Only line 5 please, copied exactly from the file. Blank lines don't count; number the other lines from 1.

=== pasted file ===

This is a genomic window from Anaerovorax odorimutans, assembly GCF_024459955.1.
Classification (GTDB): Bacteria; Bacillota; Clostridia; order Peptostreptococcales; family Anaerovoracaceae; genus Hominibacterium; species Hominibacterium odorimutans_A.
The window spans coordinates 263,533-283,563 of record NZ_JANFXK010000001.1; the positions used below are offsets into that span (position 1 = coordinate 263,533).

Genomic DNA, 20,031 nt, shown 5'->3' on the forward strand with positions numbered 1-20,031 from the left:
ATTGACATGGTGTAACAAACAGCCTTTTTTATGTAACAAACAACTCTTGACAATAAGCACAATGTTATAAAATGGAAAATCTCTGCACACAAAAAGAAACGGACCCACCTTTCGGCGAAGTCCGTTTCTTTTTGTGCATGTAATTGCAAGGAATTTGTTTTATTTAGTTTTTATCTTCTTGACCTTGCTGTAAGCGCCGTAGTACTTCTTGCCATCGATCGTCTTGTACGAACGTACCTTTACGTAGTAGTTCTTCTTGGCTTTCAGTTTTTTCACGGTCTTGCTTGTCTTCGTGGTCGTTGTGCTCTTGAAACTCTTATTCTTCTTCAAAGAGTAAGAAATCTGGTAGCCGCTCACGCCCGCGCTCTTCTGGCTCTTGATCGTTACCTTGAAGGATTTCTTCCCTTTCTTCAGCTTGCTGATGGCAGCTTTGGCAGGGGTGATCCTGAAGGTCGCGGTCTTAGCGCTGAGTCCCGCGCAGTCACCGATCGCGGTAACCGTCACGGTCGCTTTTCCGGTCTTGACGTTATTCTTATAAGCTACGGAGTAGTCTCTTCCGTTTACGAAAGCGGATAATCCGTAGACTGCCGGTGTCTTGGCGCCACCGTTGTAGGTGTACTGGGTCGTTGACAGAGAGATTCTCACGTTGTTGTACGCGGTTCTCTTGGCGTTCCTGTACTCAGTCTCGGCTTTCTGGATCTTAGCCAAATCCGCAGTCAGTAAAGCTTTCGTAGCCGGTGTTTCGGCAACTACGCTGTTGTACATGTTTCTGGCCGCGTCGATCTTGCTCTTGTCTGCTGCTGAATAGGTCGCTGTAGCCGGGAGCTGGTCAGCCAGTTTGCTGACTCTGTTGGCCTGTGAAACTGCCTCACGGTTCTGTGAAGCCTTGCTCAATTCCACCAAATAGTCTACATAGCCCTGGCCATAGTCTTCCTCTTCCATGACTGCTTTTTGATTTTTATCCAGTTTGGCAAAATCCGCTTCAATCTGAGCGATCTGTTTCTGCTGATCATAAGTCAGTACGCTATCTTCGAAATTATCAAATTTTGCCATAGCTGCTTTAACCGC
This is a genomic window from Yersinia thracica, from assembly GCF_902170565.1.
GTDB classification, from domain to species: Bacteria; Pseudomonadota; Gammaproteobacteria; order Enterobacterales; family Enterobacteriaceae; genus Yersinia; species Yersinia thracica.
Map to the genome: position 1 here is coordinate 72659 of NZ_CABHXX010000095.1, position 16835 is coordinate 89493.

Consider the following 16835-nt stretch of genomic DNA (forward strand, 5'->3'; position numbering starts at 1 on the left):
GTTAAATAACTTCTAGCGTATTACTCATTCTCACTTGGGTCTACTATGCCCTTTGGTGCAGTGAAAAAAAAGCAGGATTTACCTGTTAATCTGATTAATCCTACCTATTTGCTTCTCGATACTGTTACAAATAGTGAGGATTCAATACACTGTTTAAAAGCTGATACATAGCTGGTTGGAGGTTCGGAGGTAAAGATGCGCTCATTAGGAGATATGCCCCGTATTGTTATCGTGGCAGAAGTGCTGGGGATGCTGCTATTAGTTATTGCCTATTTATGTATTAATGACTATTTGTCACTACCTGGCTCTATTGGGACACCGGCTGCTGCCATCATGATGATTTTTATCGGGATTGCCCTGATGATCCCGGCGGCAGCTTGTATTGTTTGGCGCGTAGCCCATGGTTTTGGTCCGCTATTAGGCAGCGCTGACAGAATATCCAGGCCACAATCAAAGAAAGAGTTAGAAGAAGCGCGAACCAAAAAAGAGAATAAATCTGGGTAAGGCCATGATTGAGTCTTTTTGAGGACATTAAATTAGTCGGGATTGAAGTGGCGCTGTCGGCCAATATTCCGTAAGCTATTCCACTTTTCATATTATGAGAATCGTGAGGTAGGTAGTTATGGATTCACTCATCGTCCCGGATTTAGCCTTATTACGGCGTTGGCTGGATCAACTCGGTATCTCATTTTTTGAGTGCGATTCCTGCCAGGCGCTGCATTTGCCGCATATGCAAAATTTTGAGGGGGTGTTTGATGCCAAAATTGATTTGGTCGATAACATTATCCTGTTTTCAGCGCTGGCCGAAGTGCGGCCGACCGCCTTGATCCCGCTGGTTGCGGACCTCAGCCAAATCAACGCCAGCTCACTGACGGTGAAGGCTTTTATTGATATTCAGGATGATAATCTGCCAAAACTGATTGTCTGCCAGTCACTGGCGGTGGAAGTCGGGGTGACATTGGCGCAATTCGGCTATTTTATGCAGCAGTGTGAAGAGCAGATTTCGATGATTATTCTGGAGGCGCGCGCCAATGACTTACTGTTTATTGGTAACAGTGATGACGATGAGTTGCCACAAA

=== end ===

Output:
ATTGACATGGTGTAACAAACAGCCTTTTTTATGTAACAAACAACTCTTGACAATAAGCACAATGTTATAAAATGGAAAATCTCTGCACACAAAAAGAAACGGACCCACCTTTCGGCGAAGTCCGTTTCTTTTTGTGCATGTAATTGCAAGGAATTTGTTTTATTTAGTTTTTATCTTCTTGACCTTGCTGTAAGCGCCGTAGTACTTCTTGCCATCGATCGTCTTGTACGAACGTACCTTTACGTAGTAGTTCTTCTTGGCTTTCAGTTTTTTCACGGTCTTGCTTGTCTTCGTGGTCGTTGTGCTCTTGAAACTCTTATTCTTCTTCAAAGAGTAAGAAATCTGGTAGCCGCTCACGCCCGCGCTCTTCTGGCTCTTGATCGTTACCTTGAAGGATTTCTTCCCTTTCTTCAGCTTGCTGATGGCAGCTTTGGCAGGGGTGATCCTGAAGGTCGCGGTCTTAGCGCTGAGTCCCGCGCAGTCACCGATCGCGGTAACCGTCACGGTCGCTTTTCCGGTCTTGACGTTATTCTTATAAGCTACGGAGTAGTCTCTTCCGTTTACGAAAGCGGATAATCCGTAGACTGCCGGTGTCTTGGCGCCACCGTTGTAGGTGTACTGGGTCGTTGACAGAGAGATTCTCACGTTGTTGTACGCGGTTCTCTTGGCGTTCCTGTACTCAGTCTCGGCTTTCTGGATCTTAGCCAAATCCGCAGTCAGTAAAGCTTTCGTAGCCGGTGTTTCGGCAACTACGCTGTTGTACATGTTTCTGGCCGCGTCGATCTTGCTCTTGTCTGCTGCTGAATAGGTCGCTGTAGCCGGGAGCTGGTCAGCCAGTTTGCTGACTCTGTTGGCCTGTGAAACTGCCTCACGGTTCTGTGAAGCCTTGCTCAATTCCACCAAATAGTCTACATAGCCCTGGCCATAGTCTTCCTCTTCCATGACTGCTTTTTGATTTTTATCCAGTTTGGCAAAATCCGCTTCAATCTGAGCGATCTGTTTCTGCTGATCATAAGTCAGTACGCTATCTTCGAAATTATCAAATTTTGCCATAGCTGCTTTAACCGC